"The Dark Knight Will Yet Rise From the Ashes of Defeat"
- Batman: The Cult book 4: Combat
there's been a lot of discussion and lazy articles posted around the internet lately about what comic stories influenced the Dark Knight Trilogy. they all cite Year One, The Long Halloween, The Killing Joke, Knightfall, The Dark Knight Returns and No Man's Land, obviously enough. unfortunately the one consistency i've noticed is that every one ignores possibly the most influential Batman story arc of all time after Dark Knight Returns - Batman: The Cult.
it's everywhere now, too many damn so-called comic book readers faking the funk, not bothering to really know their shit, and it's a shame. any serious long time reader of Batman comics will tell you that The Cult is easily one of the most controversial and influential stories of all time. In addition to it's classic status in the comic mythology, The Cult has some obvious influences on The Dark Knight Rises, as well as the other two films. It's well known that Jonathon and Chris Nolan read a ton of Batman literature when writing each film, so it's highly doubtful that they didn't read this story.
The Cult is the original Knightfall - the first time the Bat was broken, the Bane characterization from TDKR definitely had elements of Deacon Blackfire, the religious cult leader that takes over Gotham in The Cult. Maybe it's because The Cult is really that influential that it's too easy to just point to the stories it has influenced as the source material for the Dark Knight Trilogy - in reality No Man's Land is just a drawn out, watered down version of The Cult and The Killing Joke lifted it's theme of breaking a person's psyche and turning a good citizen insane from The Cult as a way to give The Joker his long overdue frightening, dark edge.
when this story was first released in 1988, written by Jim Starlin and pencilled by Bernie Wrightson, it was the most violent, disturbing and horrific mainstream comic ever published. The vast majority of these panels aren't found online and i wouldn't want to post them here anyway to spoil anyone. After reading Batman for more than 25 years though, i still can't think of a more horrific tale than The Cult - this was truly controversial for it's time, and highly influential in blazing a path for mature reading infused with the GOAT mainstream hero.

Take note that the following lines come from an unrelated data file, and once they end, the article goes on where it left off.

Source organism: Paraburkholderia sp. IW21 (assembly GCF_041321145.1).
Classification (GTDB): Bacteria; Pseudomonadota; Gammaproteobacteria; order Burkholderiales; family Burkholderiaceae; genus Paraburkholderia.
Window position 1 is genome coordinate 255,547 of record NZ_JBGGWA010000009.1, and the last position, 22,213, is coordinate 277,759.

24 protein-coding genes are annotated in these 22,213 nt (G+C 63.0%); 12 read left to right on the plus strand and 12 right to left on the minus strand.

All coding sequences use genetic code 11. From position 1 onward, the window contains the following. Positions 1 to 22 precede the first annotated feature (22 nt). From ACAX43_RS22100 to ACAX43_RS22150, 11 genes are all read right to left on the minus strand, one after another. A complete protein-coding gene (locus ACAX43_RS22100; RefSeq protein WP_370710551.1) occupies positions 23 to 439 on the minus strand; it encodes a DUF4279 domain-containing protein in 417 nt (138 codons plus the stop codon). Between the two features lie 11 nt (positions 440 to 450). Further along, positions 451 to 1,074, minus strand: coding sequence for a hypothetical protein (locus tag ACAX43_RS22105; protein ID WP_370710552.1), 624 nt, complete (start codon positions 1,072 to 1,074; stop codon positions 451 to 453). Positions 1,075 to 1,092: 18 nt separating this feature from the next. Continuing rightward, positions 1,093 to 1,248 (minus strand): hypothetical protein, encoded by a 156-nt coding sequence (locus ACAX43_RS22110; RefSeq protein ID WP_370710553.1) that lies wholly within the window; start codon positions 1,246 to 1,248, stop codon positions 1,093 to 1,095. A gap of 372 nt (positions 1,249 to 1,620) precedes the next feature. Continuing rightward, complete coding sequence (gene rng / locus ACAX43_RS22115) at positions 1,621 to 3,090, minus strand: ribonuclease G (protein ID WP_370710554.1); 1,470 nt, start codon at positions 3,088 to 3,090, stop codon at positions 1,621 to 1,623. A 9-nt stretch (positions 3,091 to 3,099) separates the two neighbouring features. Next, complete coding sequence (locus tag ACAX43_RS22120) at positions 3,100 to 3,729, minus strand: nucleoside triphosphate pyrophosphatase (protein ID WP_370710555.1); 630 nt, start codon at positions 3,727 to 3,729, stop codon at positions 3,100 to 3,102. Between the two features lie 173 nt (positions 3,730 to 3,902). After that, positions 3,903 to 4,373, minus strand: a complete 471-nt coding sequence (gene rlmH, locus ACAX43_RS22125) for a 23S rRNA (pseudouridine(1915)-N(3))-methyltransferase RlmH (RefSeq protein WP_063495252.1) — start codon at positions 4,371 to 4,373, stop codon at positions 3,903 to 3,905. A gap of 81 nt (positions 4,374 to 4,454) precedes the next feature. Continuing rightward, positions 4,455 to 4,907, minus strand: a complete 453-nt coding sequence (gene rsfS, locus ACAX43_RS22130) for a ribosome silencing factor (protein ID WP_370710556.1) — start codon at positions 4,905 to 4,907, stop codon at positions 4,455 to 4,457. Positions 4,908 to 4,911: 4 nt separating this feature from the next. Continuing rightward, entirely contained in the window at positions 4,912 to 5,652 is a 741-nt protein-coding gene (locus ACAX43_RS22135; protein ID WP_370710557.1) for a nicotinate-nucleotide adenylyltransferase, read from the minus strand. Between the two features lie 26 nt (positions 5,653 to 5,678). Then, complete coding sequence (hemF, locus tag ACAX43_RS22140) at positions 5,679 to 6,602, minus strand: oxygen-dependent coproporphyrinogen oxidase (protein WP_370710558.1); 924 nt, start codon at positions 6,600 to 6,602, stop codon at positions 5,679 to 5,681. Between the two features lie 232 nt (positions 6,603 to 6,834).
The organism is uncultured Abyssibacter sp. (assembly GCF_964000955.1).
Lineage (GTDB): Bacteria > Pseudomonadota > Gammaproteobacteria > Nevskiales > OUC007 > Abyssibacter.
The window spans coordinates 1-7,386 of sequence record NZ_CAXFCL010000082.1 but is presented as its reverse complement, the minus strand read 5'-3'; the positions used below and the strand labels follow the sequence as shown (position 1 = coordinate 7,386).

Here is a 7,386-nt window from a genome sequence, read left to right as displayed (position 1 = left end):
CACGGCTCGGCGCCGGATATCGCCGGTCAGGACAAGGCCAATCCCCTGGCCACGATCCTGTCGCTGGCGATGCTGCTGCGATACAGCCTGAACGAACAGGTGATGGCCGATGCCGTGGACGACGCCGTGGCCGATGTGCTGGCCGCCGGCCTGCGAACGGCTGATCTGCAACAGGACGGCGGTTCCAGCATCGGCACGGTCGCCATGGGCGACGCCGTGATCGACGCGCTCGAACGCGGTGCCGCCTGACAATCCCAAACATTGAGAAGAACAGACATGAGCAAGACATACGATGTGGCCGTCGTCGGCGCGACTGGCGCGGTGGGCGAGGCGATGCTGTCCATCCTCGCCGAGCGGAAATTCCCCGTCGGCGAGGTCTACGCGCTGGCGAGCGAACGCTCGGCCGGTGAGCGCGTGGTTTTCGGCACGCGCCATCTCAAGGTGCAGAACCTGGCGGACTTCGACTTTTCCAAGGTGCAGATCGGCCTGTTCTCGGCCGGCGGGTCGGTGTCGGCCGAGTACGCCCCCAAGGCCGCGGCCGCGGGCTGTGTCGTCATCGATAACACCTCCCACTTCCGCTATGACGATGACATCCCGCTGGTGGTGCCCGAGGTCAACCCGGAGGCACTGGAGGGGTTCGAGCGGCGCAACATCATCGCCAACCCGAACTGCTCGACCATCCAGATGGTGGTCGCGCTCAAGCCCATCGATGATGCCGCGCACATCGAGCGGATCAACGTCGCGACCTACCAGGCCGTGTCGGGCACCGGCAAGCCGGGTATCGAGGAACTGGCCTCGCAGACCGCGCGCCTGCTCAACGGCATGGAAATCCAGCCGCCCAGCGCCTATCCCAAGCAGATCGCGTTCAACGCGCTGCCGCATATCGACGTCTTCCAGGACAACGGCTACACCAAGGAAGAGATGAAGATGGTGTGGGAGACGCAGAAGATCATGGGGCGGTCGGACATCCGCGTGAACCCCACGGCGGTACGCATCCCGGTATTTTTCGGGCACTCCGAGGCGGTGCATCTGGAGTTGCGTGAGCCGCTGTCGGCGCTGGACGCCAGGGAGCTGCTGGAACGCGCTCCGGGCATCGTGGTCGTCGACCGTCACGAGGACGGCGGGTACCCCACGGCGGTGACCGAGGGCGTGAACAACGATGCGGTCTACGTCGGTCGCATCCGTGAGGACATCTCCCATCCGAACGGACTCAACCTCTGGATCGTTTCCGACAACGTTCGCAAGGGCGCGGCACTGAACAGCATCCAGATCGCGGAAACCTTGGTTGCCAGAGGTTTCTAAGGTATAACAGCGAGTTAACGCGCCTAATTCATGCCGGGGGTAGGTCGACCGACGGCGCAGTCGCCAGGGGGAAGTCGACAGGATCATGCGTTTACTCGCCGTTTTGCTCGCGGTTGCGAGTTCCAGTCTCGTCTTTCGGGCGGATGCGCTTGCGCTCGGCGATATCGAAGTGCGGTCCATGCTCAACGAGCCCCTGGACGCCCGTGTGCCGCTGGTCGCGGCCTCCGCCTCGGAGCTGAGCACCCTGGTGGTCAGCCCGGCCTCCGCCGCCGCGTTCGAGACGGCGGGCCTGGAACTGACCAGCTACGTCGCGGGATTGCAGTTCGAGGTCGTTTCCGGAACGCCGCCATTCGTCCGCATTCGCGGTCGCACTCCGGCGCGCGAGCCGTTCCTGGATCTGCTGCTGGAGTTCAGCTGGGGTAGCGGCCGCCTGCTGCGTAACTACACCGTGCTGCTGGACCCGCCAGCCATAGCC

(this ain't shit, but only thing i could find to give you an idea)
the Tumbler was not the first time Batman was depicted using a vehicle more closely resembling heavy armor than a Batmobile. when i first saw the Tumbler in Batman Begins, i thought of this:
you're likely to not have any reason to care about Jason Todd, or his death and return, without reading this story. This was Jason's finest hour.
In the story a seemingly immortal and highly charasmatic cult leader builds an army out of the homeless, druggies and criminals of the city in the sewers, capturing them and brainwashing them one at a time. he emerges into the mainstream diguised as a priest and gains support of about half of the city's media and population through his supposed efforts to eliminate crime, since basically overnight all the pimps, druggies, homeless and criminals turn up missing. before anybody knows what's really going on he blows up the bridges and siezes control of the city establishing himself as automous ruler of Gotham, although his secret wish is just to destroy the city forever. sound familiar yet? in the meantime Batman is captured undergound and completely starved, broken and brainwashed. he must escape Gotham in complete dispair before rebuilding himself and then must storm the city to single handidly take down Blackfire's army.
i think that if there is one story that has the single most influence on the Dark Knight Trilogy it's The Cult - and so i encourage this to be read by fans of the films as essential reading. in Batman Begins the theme of fear and overcoming fear as the true origin of Batman has roots in The Cult. here's a quote:
"I've been fooling myself all these years.. always claimed I became the Batman to avenge the death of my parents .. to fight crime. That was a lie. I really did it to overcome the fear."
i won't give anything else away, and i've hardly given away anything at all - unfortunately i can't find any of the best scenes online - but you will see the influence of this story on all 3 films when you read it. and if you've read this classic story, well good for you, Batman fan - you're on your shit. let's discuss....